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Empty Air Canada check-in counters are seen at Toronto Pearson International Airport on April 1, 2020 in Toronto.

Cole Burston/Getty Images

The federal Liberals are embracing support for Canada’s airlines after being told domestic carriers are losing their most lucrative line of business – international flights – to government-backed rivals.

Air Canada, WestJet Airlines Ltd. and Transat A.T. Inc. have lobbied intensely about the alarming market shift, and Transport Minister Marc Garneau stated the obvious on the weekend. In a rare Sunday news release, Mr. Garneau said: “A strong and competitive air transport industry is vital for Canada’s economy and the well-being of Canadians.”

Mr. Garneau held out the prospect of low-interest loans to airlines – after they give refunds to passengers whose flights were cancelled owing to COVID-19 – and said negotiations would start this week. The move came after WestJet cut routes to Atlantic Canada last month, and a day before Air Canada threatened to shut down 95 routes in addition to 30 it closed earlier this year. Last month, three major airline unions pitched the federal government on a $7-billion financial package.

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The industry is bleeding cash – Air Canada expects to burn through as much as $1.3-billion in the final three months of the year – and market share on international flights.

Outside Canada, governments are throwing money at airlines that compete with domestic carriers. Research from OAG, a Britain-based travel data service, shows the subsidies start at US$3.9-billion for Cathay Pacific, which links Canada to Asia. United Airlines and American Airlines, which connect Canadian and U.S. destinations, have each received more than US$5-billion in support from Washington. Air France-KLM Group and Lufthansa Group, which fly trans-Atlantic routes, have each received about US$12-billion from European governments.

For months, domestic carriers have told the Liberals that foreign airlines now enjoy a competitive advantage when serving Canadian cities, courtesy of the massive support from governments.

Prepandemic, about 40 per cent of international flight capacity from Canadian destinations came from foreign carriers, according to data from the International Air Transport Association (IATA). Domestic airlines – mainly Air Canada, WestJet and Transat – offered 60 per cent of flights to the United States, and on trans-Atlantic and trans-Pacific routes.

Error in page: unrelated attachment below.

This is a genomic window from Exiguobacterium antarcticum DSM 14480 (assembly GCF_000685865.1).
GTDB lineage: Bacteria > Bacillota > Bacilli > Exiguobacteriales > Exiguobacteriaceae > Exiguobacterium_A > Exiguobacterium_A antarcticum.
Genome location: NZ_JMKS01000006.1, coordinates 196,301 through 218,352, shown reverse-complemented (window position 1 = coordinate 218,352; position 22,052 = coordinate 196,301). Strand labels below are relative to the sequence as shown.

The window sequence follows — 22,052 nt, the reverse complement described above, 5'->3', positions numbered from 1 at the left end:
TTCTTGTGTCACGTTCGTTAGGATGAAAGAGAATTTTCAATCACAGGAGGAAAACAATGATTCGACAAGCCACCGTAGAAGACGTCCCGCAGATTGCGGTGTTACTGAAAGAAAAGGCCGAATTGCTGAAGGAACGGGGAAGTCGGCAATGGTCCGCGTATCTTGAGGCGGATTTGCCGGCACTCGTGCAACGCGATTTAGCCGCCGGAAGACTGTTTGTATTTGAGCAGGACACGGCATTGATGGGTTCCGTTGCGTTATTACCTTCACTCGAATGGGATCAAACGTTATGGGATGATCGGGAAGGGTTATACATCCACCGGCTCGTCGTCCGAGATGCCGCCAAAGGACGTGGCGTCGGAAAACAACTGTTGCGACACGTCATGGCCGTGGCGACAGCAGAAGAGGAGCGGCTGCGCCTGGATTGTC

That has now flipped, as foreign carriers use financial support to subsidize routes. In September, IATA data showed airlines that received public aid, including direct equity investments, accounted for 55 per cent of international flight capacity in Canada. Domestic carriers and airlines that have not received bailouts now account for just 45 per cent of international flights to and from Canadian airports.

The shift is easy to explain: Foreign carriers propped up with government money can afford to fly routes with far fewer passengers.

“Canada has been consistent in not supporting its airlines, making it one of the few countries to take such an approach,” John Grant, senior analyst at OAG, said in an e-mail on Monday. He said there is “major distortion in the markets” when domestic carriers go head-to-head with deeper-pocketed foreign rivals.

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“For instance, Air Canada would be perfectly right to say that competing with Air France-KLM, who received over US$12-billion, is unfair,” Mr. Grant said.

Every airline is trying to keep its fleet ready for the return of passengers when the pandemic eases, or people become more comfortable with containment and testing measures. Air Canada is attempting to bulk up on international routes with its proposed $190-millon takeover of Transat. While industry executives caution it may take two or three years for air traffic to return to normal, there are indications that attitudes are shifting.

Last month, OAG surveyed 4,000 travellers and found 69 per cent intended to fly internationally within the next six months. “Most consumers, especially younger travellers, are prepared to fly under the right circumstances,” Mr. Grant said. “The lack of fear is certainly surprising and bodes well for the market recovery.” The fear at Air Canada and WestJet is that government-backed rivals will snag those international travellers.

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